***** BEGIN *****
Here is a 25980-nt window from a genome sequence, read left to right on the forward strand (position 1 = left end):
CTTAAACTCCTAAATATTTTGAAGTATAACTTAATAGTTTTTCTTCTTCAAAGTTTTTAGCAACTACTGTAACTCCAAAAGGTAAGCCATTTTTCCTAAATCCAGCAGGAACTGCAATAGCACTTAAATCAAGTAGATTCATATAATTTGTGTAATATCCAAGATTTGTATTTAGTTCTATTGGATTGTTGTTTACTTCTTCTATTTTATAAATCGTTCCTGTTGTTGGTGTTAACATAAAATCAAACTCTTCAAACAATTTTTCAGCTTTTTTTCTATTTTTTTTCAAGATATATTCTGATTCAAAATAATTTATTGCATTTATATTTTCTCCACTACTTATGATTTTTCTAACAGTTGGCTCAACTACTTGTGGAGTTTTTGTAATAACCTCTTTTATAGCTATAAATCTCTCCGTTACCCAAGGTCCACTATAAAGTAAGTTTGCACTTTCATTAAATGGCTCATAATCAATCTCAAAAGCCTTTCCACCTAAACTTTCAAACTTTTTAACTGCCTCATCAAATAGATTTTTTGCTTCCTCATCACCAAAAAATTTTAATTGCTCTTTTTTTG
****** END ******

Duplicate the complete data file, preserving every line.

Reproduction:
Here is a 25980-nt window from a genome sequence, read left to right on the forward strand (position 1 = left end):
CTTAAACTCCTAAATATTTTGAAGTATAACTTAATAGTTTTTCTTCTTCAAAGTTTTTAGCAACTACTGTAACTCCAAAAGGTAAGCCATTTTTCCTAAATCCAGCAGGAACTGCAATAGCACTTAAATCAAGTAGATTCATATAATTTGTGTAATATCCAAGATTTGTATTTAGTTCTATTGGATTGTTGTTTACTTCTTCTATTTTATAAATCGTTCCTGTTGTTGGTGTTAACATAAAATCAAACTCTTCAAACAATTTTTCAGCTTTTTTTCTATTTTTTTTCAAGATATATTCTGATTCAAAATAATTTATTGCATTTATATTTTCTCCACTACTTATGATTTTTCTAACAGTTGGCTCAACTACTTGTGGAGTTTTTGTAATAACCTCTTTTATAGCTATAAATCTCTCCGTTACCCAAGGTCCACTATAAAGTAAGTTTGCACTTTCATTAAATGGCTCATAATCAATCTCAAAAGCCTTTCCACCTAAACTTTCAAACTTTTTAACTGCCTCATCAAATAGATTTTTTGCTTCCTCATCACCAAAAAATTTTAATTGCTCTTTTTTTG